Saturday February 9, 2013
Gem of a forest
By PHYLLIS HO
It’s bound to be love at first sight at the Belum Rainforest Resort if you’re someone who likes to connect with nature.
AS Dad drove across the bridge that connected Banding Island to the mainland, I stared out the car window at Temengor Lake. Located in the Belum-Temengor area, it’s the largest manmade lake in Perak, spanning an amazing 300,000ha.
We journeyed there from Penang, and it was a three-hour drive to Belum, close to the town of Gerik, near the Malaysia-Thailand border.
The Discover Belum-Temenggor Rainforest package that we signed up for included a trek in the jungle at night, a visit to an Orang Asli village, a stopover to see the famed Rafflesia flower and a salt lick, a visit to one of the many waterfalls around the lake, and – last but not least – bamboo rafting.
Belum literally translates as “before”, as in “land before time”. The Belum-Temenggor rainforest is one of the largest virgin forest reserves in Peninsular Malaysia, boasting over 3,000 species of flowering plants, including the Rafflesia, and 14 of the world’s most endangered mammals.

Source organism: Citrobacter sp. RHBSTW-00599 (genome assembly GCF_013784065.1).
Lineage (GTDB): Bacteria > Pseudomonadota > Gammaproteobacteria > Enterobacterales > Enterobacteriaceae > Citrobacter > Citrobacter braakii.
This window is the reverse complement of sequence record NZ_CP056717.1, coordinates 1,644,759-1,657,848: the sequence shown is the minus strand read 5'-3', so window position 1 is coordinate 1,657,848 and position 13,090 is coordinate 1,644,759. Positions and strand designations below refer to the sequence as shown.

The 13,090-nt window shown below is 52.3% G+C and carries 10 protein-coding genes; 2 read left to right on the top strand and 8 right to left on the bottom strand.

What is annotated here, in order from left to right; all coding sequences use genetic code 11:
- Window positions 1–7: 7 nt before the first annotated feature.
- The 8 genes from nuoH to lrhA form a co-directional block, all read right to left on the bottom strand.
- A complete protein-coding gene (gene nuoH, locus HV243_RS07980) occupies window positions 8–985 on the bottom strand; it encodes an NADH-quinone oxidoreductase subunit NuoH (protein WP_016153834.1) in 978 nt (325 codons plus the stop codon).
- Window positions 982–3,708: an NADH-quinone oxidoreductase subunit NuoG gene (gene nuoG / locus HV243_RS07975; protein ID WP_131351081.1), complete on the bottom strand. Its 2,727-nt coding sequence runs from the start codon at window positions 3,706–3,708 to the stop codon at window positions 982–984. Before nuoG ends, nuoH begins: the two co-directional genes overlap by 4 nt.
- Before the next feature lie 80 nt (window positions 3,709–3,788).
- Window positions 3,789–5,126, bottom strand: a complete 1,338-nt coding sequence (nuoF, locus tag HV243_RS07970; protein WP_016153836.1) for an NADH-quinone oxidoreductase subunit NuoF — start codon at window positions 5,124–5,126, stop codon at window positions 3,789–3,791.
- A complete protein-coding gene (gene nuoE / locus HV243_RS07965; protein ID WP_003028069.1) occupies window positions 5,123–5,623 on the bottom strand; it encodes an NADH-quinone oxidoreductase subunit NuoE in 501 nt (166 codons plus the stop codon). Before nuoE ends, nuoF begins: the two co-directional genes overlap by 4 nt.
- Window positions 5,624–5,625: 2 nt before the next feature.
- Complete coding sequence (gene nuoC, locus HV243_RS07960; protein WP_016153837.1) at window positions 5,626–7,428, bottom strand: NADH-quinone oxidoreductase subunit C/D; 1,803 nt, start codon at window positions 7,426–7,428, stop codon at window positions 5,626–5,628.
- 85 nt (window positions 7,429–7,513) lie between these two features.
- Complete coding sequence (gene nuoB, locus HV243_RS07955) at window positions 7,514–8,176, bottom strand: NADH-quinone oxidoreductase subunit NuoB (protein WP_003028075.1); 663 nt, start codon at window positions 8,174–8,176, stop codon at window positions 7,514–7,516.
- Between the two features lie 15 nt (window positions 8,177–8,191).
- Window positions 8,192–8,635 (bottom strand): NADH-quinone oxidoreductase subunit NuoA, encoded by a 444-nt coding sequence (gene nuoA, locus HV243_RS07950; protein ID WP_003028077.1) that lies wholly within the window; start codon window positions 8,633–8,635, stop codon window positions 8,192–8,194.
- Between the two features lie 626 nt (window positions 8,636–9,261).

Lush green trees enveloped every part of the tropical haven that’s the resort. It’s obvious that the architecture was inspired by nature. Thin wooden planks of similar shades lined the external walls, while the interior was decorated with beige-coloured timber.
At almost every corner of the resort, there were long twigs that served as décor. What better theme for a resort tucked amidst a 130-million-year-old rainforest than nature, right?